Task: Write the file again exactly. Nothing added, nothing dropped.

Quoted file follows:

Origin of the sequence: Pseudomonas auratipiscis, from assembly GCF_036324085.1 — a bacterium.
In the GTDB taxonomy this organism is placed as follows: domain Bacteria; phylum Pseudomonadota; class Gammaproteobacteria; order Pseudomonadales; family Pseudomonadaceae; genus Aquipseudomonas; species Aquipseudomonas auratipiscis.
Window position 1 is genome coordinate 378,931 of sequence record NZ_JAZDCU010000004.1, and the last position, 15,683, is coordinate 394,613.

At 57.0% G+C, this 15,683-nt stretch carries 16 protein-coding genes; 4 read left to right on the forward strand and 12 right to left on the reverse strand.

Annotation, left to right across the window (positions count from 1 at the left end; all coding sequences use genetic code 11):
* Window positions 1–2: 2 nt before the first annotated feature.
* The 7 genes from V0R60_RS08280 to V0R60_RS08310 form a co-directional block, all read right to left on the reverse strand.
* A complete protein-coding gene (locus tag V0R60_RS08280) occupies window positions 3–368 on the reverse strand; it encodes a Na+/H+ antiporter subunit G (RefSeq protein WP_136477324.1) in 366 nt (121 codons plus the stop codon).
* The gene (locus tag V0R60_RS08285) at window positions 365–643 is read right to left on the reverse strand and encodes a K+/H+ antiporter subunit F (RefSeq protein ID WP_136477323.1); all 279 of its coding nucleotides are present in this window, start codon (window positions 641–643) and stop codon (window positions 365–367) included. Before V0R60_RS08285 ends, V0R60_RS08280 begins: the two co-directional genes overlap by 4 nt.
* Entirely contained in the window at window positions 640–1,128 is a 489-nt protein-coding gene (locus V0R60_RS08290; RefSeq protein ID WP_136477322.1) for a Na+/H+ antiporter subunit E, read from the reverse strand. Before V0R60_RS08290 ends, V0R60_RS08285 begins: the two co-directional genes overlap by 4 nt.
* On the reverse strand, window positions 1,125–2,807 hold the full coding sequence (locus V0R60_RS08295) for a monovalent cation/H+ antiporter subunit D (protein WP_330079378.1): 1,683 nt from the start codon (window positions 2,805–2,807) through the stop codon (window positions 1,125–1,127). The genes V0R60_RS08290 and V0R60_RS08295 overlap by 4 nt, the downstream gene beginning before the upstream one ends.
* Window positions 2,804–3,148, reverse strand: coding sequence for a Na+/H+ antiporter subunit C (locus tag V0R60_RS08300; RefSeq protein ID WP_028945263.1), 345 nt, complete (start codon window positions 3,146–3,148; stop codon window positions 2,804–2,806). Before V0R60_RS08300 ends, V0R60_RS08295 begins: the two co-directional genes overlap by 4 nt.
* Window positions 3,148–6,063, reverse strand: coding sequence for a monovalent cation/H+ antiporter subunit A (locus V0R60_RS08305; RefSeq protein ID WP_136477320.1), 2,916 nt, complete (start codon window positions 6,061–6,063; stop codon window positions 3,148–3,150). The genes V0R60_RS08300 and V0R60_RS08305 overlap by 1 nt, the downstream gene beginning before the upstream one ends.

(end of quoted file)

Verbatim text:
Origin of the sequence: Pseudomonas auratipiscis, from assembly GCF_036324085.1 — a bacterium.
In the GTDB taxonomy this organism is placed as follows: domain Bacteria; phylum Pseudomonadota; class Gammaproteobacteria; order Pseudomonadales; family Pseudomonadaceae; genus Aquipseudomonas; species Aquipseudomonas auratipiscis.
Window position 1 is genome coordinate 378,931 of sequence record NZ_JAZDCU010000004.1, and the last position, 15,683, is coordinate 394,613.

At 57.0% G+C, this 15,683-nt stretch carries 16 protein-coding genes; 4 read left to right on the forward strand and 12 right to left on the reverse strand.

Annotation, left to right across the window (positions count from 1 at the left end; all coding sequences use genetic code 11):
* Window positions 1–2: 2 nt before the first annotated feature.
* The 7 genes from V0R60_RS08280 to V0R60_RS08310 form a co-directional block, all read right to left on the reverse strand.
* A complete protein-coding gene (locus tag V0R60_RS08280) occupies window positions 3–368 on the reverse strand; it encodes a Na+/H+ antiporter subunit G (RefSeq protein WP_136477324.1) in 366 nt (121 codons plus the stop codon).
* The gene (locus tag V0R60_RS08285) at window positions 365–643 is read right to left on the reverse strand and encodes a K+/H+ antiporter subunit F (RefSeq protein ID WP_136477323.1); all 279 of its coding nucleotides are present in this window, start codon (window positions 641–643) and stop codon (window positions 365–367) included. Before V0R60_RS08285 ends, V0R60_RS08280 begins: the two co-directional genes overlap by 4 nt.
* Entirely contained in the window at window positions 640–1,128 is a 489-nt protein-coding gene (locus V0R60_RS08290; RefSeq protein ID WP_136477322.1) for a Na+/H+ antiporter subunit E, read from the reverse strand. Before V0R60_RS08290 ends, V0R60_RS08285 begins: the two co-directional genes overlap by 4 nt.
* On the reverse strand, window positions 1,125–2,807 hold the full coding sequence (locus V0R60_RS08295) for a monovalent cation/H+ antiporter subunit D (protein WP_330079378.1): 1,683 nt from the start codon (window positions 2,805–2,807) through the stop codon (window positions 1,125–1,127). The genes V0R60_RS08290 and V0R60_RS08295 overlap by 4 nt, the downstream gene beginning before the upstream one ends.
* Window positions 2,804–3,148, reverse strand: coding sequence for a Na+/H+ antiporter subunit C (locus tag V0R60_RS08300; RefSeq protein ID WP_028945263.1), 345 nt, complete (start codon window positions 3,146–3,148; stop codon window positions 2,804–2,806). Before V0R60_RS08300 ends, V0R60_RS08295 begins: the two co-directional genes overlap by 4 nt.
* Window positions 3,148–6,063, reverse strand: coding sequence for a monovalent cation/H+ antiporter subunit A (locus V0R60_RS08305; RefSeq protein ID WP_136477320.1), 2,916 nt, complete (start codon window positions 6,061–6,063; stop codon window positions 3,148–3,150). The genes V0R60_RS08300 and V0R60_RS08305 overlap by 1 nt, the downstream gene beginning before the upstream one ends.